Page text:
The Australian Communications and Media Authority’s Communications Report 2015-16 was tabled in parliament yesterday. You can read the full report here. It provides an overview of the Australian telecommunications industry performance against a range of regulatory obligations. It’s major finding is that Australia’s increasing appetite for digital content, particularly video, is driving dramatic changes to mobile device use, services and infrastructure.
The adage, ‘Content is King’ remains true and shows no signs of slowing down in 2017. The ACMA Communications report helps us try to visualise that in broad, national strokes. According to the ACMA Chairman, Richard Bean:
‘Australians downloaded 2.2 million terabytes of data (read: CONTENT), in the quarter to June 2016 alone. That’s nearly double what it was 2 years ago. Looking this graph demonstrates the rise in data downloaded between 2012 and 2016′
I would wager that much of that is due to the rise of the smart phone as the major traffic provider. The report also demonstrates that Australia has a very high rate of internet communications usage when compared to other nations, with 63% of Australians watching online content (up a whole 10 percent).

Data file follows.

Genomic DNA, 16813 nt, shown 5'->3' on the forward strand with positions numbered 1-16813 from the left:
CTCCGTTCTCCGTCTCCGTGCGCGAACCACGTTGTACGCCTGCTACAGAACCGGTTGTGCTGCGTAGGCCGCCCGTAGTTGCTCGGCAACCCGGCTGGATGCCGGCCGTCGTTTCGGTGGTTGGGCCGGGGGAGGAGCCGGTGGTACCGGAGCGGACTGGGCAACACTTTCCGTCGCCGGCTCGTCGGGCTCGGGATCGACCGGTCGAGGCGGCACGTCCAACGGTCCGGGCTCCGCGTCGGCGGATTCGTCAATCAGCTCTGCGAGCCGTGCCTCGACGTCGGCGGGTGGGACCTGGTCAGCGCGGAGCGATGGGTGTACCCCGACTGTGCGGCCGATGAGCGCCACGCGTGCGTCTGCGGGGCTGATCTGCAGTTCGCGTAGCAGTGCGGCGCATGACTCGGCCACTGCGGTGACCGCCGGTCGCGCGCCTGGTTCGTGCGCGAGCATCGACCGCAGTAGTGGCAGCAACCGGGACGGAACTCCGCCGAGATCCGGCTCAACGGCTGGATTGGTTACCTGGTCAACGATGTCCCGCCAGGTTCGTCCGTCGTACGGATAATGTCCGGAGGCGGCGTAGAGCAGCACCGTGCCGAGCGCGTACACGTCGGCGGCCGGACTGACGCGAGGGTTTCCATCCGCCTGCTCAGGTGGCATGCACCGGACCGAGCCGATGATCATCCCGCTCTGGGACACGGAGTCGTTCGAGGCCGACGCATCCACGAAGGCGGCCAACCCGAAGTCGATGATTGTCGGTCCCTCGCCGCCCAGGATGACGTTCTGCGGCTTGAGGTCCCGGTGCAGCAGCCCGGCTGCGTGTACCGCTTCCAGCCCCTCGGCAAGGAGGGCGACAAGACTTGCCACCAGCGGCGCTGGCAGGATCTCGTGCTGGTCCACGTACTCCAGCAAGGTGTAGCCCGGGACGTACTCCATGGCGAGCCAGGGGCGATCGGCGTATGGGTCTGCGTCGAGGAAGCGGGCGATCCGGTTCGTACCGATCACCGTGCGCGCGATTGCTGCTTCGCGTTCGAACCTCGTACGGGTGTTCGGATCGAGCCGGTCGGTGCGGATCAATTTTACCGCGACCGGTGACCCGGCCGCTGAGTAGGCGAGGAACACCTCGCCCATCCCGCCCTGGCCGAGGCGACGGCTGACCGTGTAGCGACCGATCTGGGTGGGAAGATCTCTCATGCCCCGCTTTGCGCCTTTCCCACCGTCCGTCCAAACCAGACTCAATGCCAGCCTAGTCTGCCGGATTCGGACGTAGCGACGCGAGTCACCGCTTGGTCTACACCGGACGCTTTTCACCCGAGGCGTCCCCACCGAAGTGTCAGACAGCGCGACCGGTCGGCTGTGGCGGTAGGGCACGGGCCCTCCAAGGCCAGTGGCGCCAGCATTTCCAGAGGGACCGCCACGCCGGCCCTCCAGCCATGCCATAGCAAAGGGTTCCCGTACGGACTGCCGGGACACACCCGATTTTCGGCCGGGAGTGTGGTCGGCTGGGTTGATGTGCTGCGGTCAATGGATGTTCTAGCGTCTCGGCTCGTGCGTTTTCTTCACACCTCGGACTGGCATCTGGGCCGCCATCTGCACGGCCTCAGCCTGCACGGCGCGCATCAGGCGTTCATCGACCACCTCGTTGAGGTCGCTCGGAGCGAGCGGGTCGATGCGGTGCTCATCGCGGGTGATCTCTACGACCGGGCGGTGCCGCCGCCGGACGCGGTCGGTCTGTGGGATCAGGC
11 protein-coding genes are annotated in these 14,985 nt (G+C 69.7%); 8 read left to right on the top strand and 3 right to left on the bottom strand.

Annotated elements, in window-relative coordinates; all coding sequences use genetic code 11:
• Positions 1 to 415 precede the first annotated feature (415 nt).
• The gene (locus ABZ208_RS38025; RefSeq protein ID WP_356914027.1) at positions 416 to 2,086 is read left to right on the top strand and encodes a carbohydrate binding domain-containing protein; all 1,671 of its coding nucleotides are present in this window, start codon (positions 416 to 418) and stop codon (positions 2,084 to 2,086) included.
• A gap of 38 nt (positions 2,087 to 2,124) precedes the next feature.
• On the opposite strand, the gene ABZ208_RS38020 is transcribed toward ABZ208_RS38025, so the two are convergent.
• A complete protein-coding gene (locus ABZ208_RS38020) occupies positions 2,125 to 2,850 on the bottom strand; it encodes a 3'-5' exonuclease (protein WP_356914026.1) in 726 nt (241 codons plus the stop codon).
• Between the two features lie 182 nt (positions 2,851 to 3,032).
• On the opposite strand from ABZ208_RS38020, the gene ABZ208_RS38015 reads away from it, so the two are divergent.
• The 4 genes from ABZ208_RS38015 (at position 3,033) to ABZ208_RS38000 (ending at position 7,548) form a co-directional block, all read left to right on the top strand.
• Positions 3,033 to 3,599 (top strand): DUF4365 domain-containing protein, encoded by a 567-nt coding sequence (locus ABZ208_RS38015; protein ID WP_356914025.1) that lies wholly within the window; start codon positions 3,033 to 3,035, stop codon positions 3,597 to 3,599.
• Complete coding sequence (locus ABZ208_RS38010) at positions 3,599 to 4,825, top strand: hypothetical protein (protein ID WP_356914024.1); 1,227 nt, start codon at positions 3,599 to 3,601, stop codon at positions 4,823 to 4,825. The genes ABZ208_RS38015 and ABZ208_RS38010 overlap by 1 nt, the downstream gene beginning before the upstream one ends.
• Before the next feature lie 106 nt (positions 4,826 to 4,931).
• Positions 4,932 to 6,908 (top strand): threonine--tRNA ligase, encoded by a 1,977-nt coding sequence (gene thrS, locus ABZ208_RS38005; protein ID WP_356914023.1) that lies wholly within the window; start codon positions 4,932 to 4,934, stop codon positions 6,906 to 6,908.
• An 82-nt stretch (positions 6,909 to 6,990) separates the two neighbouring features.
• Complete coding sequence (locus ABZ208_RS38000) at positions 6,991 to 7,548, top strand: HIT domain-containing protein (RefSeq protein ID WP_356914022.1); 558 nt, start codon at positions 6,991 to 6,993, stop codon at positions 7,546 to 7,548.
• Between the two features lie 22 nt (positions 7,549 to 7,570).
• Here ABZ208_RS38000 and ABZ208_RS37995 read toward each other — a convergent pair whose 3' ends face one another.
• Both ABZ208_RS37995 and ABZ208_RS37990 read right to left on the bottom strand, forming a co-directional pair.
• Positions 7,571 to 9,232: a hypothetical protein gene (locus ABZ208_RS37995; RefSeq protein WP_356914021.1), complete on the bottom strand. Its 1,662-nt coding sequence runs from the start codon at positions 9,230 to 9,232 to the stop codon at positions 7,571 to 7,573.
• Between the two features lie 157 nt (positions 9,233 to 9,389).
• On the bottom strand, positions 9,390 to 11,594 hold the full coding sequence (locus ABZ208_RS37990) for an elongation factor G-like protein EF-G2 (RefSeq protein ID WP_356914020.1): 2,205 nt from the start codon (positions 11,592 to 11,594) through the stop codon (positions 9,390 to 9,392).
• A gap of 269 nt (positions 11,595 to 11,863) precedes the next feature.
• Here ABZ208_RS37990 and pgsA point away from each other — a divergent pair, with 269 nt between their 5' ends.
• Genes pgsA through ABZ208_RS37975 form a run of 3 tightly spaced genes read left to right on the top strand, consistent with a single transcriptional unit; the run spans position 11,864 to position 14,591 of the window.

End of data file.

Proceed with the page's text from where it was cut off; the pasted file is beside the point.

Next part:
From the marketing perspective, the rise of content consumption, means two things:
One, there is a much larger audience to reach which is great. It’s obviously why we’re now seeing large and small scale marketing campaigns on social platforms for all sorts of businesses and movements.
The second thing that I’m seeing, however, is that the audience is getting smarter. The more people consume, the more they understand about paid content and advertising. One of the best ways to demonstrate this is the rise of the social networking channel SnapChat at the start of the year or live video across several companies. In both cases, the difficulty in editing the content means the result is genuine and that’s what people look for now.
This report is definitely worth a read for organisations of all sizes when planning their marketing spend for 2017.